Its been a very mixed year for ospreys in the UK and not without a few surprises- such as the one male, two nests saga at FCS /RSPB Aberfoyle- and tragedy- such as the loss of the well known female and her chicks at Tweed Valley Project main nest. This of course highlights that you can never take ospreys for granted and that there is always something new to learn about their behaviour and conservation.
However, overall the summer weather was kind and there has been a bumper crop of chicks fledged across the UK. It is especially exciting to see increasing numbers in England and Wales, with ospreys spreading out to recolonize more of their historical range- may it continue! An excellent guest Blog on the Dyfi Osprey site : http://www.dyfiospreyproject.com/blog highlights some key issues about ospreys in the UK and how we need keep an eye on the big picture for this species as a whole- they are not out of the woods entirely yet and there is a great deal we all can and should be doing to help them.
So as we were not lucky enough to have chicks hatched at Loch of the Lowes this year and we therefore have no satellite tracking data to keep us nail-biting, we thought you might be sharing our osprey withdrawal symptoms. Many of our sister projects and colleagues in osprey conservation have tracked birds this year, and who knows what fascinating insights and new information we might all learn this winter.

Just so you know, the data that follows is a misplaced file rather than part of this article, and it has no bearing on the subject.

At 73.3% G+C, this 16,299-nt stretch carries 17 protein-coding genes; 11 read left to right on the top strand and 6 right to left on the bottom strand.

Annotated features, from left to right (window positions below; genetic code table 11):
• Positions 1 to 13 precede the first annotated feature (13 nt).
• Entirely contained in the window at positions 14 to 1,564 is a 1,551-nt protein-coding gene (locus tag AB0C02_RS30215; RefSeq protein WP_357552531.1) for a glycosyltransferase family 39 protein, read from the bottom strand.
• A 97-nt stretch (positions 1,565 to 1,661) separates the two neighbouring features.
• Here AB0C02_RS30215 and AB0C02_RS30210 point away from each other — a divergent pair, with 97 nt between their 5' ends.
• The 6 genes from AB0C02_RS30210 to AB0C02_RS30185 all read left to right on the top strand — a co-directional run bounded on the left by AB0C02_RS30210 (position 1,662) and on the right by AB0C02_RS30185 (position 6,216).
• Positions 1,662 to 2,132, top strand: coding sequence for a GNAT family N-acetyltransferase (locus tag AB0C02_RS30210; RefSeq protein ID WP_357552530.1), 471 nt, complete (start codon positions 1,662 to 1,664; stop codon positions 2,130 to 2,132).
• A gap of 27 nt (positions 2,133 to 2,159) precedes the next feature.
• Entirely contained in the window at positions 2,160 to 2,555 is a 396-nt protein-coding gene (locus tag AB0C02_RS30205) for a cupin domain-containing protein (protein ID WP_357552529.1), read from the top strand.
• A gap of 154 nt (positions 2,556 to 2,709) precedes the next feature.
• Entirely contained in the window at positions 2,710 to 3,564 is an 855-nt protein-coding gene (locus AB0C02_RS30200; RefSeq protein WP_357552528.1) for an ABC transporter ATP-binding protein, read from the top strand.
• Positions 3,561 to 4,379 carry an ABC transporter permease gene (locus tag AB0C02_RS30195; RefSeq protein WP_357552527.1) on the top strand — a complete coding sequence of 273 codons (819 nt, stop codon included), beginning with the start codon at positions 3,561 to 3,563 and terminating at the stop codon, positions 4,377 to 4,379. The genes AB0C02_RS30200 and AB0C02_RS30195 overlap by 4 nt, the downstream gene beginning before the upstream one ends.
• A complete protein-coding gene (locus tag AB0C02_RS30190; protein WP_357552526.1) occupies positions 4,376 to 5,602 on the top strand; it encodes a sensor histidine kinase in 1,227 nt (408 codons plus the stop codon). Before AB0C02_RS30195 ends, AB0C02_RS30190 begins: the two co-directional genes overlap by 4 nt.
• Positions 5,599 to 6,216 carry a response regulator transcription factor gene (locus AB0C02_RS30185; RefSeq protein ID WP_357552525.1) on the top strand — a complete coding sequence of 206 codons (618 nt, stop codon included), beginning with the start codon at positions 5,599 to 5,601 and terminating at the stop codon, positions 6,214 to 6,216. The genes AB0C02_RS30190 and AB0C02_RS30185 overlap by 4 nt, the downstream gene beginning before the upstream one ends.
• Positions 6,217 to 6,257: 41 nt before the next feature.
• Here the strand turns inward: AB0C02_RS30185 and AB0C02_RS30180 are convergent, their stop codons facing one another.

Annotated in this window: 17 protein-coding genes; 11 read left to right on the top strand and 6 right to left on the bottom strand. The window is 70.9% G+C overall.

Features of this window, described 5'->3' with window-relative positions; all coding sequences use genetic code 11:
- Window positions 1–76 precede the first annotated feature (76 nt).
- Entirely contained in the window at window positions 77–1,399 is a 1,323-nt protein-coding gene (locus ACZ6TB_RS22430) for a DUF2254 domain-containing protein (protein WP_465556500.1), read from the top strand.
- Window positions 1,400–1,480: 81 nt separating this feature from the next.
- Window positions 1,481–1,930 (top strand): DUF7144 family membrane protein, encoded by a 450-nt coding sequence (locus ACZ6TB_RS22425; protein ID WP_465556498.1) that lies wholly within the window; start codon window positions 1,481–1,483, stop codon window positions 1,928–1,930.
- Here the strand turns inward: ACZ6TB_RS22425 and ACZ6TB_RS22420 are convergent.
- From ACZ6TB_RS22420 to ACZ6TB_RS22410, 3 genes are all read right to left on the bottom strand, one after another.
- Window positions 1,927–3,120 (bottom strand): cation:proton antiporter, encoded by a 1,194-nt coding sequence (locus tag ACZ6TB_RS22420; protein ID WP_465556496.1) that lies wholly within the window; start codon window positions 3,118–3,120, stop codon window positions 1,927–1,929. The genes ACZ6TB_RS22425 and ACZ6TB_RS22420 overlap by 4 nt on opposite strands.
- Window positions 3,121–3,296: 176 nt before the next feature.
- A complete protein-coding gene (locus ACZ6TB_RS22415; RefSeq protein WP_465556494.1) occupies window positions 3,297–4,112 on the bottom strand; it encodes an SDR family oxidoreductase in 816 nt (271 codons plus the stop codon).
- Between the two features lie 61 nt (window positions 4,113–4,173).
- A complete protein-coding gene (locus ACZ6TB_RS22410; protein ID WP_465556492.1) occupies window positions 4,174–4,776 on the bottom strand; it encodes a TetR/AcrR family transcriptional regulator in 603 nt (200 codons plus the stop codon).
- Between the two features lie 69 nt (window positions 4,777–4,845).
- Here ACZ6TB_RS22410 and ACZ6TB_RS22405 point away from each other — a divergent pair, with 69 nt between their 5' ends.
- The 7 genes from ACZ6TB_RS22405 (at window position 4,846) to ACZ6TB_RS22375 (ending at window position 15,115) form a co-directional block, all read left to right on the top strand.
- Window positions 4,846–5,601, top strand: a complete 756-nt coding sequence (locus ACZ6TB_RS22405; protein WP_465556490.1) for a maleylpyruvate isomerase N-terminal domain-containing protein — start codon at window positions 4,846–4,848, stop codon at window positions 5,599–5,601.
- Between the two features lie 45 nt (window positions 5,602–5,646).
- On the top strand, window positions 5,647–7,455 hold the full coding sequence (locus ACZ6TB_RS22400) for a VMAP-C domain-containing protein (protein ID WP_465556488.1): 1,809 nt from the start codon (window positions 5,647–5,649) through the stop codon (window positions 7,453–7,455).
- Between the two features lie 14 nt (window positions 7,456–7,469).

So here’s a summary of who to watch over the winter:
Roy Dennis’ Highland Foundation for Wildlife has four birds being tracked: adult females Beatrice and Green J wintering in Spain, adult male Blue XD is Senegal, and our favourite Rothiemurchus (born 2005 and a regular visitor to Lowes) in Senegal.
Keilder Osprey Project tagged two chicks this year: “7H” who is in Morocco, and “UV” who is in Portugal- will they move on or stay?
Aberfoyle Ospreys tagged two chicks, Lonaig who is also in Portugal and Murrin who is awol currently.
Tweed Valley Osprey Project has tagged a young bird called “FK8” in the Scottish Borders- not much news yet of this bird who seemed to hang around late this autumn.
The Lake District Osprey Project has two birds currently tracked: “14” from 2013 who is still in Equatorial Guinea, and “8A” from 2014 who is in Mauritania after a successful first migration.
Rutland Water Ospreys is still tracking “30( 05)” on her third successful migration – interestingly along almost exactly the same route each time.
RSPB Loch Garten has three birds tracking: Breagha from 2013 in Senegal, and this years two chicks Seasca ( awol over the Bay of Biscay) Millicent who has settled in Senegal/Mauritania border area near the town of Richard Toll- very close to our Blue YD’s wintering grounds.
So, how many of these birds will survive the winter? What interesting exploits will they get up to? Will any be seen and photographed there? Will we get any other reports of ringed UK birds sent in- even our missing birds Blue YD and Blue 44? Let’s hope so!